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It was 2 a.m. and John Martin and his family had finally arrived at their cabin in Lake Tahoe only to discover they were locked out. Martin had forgotten the keys.

“While this conversation was going on in the car, a light bulb went off in my head. How come my house doesn’t know it’s me? This is my house, I pay taxes on it, but I can’t get in,” Martin recalled. “This thought hounded me for a long time and I obsessed over it.”

Martin took that obsession and turned it into a company. In 2016, he teamed up with Ken Goto, a former colleague of his from Apple, and started designing a smart lock that could be opened remotely using a phone or a computer.

They called their company Level Home and dubbed their first invention Level Lock.

Since that time, the two have raised $71 million in funding and have inked a partnership with Walmart. The Level Lock will officially go on sale for $249 on the company’s web site in January and will be available at Walmart sometime early next year.

The Level Lock converts a standard deadbolt lock into a smart lock.
The Level Lock converts a standard deadbolt lock into a smart lock.
PHOTO: LEVEL HOME

Unlocking a market

The concept behind the Level Lock isn’t necessarily a new one. Locks that allow homeowners to electronically enable kids, visitors, dogwalkers and delivery people to safely enter and leave a home without needing a set of keys have been around for at least a decade.

But most offerings on the market require you to replace the existing lock on your door or entail keypads and other equipment that must be installed then connected to your existing lock.

Level Lock can convert an existing deadbolt lock that’s already on a door into a smart lock. Made of stainless steel, the Level Lock integrates with the deadbolt inside the door. “Once you install it, it’s invisible,” said Martin. The installation, he said, takes about 10 minutes and requires a standard screwdriver.

Smart products should blend in naturally with your home and lives so that it’s not just early adopters who use them, but everybody – your child, your spouse, your grandparents,” said Martin.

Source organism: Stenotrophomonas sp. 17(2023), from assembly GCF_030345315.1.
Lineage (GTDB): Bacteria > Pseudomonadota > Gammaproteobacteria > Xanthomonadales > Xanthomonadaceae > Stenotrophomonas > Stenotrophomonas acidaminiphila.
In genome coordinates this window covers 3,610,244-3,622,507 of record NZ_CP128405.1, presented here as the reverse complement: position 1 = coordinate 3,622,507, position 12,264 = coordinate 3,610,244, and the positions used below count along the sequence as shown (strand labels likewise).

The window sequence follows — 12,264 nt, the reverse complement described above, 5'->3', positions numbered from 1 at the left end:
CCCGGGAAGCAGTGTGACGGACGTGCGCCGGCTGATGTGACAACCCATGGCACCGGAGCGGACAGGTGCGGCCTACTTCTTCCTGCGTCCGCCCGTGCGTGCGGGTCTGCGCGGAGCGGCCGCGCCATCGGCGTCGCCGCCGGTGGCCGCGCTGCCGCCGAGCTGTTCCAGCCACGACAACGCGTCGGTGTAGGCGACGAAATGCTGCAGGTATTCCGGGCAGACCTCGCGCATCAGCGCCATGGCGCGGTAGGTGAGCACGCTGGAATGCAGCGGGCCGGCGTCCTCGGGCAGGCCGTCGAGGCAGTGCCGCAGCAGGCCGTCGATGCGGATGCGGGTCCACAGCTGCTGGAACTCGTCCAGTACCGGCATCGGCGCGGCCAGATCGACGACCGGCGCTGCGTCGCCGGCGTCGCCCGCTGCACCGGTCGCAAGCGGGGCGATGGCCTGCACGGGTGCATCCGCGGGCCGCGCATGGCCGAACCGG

Users can still operate the lock the conventional way with their keys or with an app on their phone using a Bluetooth or WiFi connection. They can also add family and friends to the app, which allows them to use their phones as a key.

Additionally, the lock connects with Apple Homekit, so you can operate it via Siri, and add automations like locking the door when the last person leaves or receiving real-time notifications when someone enters or exits the home.

Level Home founders John Martin [left] and Ken Goto.
Level Home founders John Martin [left] and Ken Goto.
PHOTO: AARON WOJACK

Yet, there are still challenges when it comes to getting consumers to embrace smart locks, said Jonathan Collins, research director overseeing smart home coverage for ABI Research. While smart lock sales in the US are up 45% over last year, Collins notes there are still major hurdles to overcome.

Price is one of them, he said, noting that locks often can range from $100 to $300, not including installation costs.

Trust is another. Consumers are concerned that the locks could be vulnerable to hackers, a power loss or general malfunctions, he said.

Groceries delivered to your kitchen

While Level Lock won’t be available online or in stores until January, some consumers are getting early access through the company’s partnership with Walmart (WMT).

In June, Walmart announced it was launching InHome Delivery, a service in which customers order their groceries online and a Walmart worker delivers the order and even organizes it in their kitchen or garage refrigerator. Delivery persons will wear cameras so customers can watch the delivery process live on their phones if they wish to.

Unlike most other smart locks, the Level Lock completely fits inside of the door.
Unlike most other smart locks, the Level Lock completely fits inside of the door.
PHOTO: ROLAND BELLO

For deliveries inside the home, the service requires customers to have Level Lock installed, said Martin. For in-garage deliveries, customers need a different device called the GoControl Smart Garage Door Controller.

Using Level Lock, Walmart’s delivery person would get a secure one-time access code via the Level Home app for entry into the home during a designated time frame.

InHome Delivery is currently being offered in three markets – Kansas City, Pittsburgh and Vero Beach, Florida. Customers who sign up for InHome Delivery service for $19.95 a month pay a reduced one-time fee of $49.95 for the Level Lock.

“We are a small company, and pre-revenue. So this is no small bet that Walmart has made on us,” said Martin.

Level Home
Level Home's team of former Apple engineers took three years to develop its first smart home product.
PHOTO: AARON WOJACK

In fact, Walmart is the lead investor in Level Home. The company has also raised funding from home construction company Lennar Homes (LEN), which has been investing and building connected homes, and other investors.

The company is already working on its next smart home device, which Martin said isn’t tied to home entry.

“Ken and I aren’t typical ‘move fast and break things’ entrepreneurs,” said Martin. “We start at what we call ‘square zero,’ a truly blank slate, so that we know what the experience is we’re trying to design for, [and] we can notice the little things that truly matter before we make it.”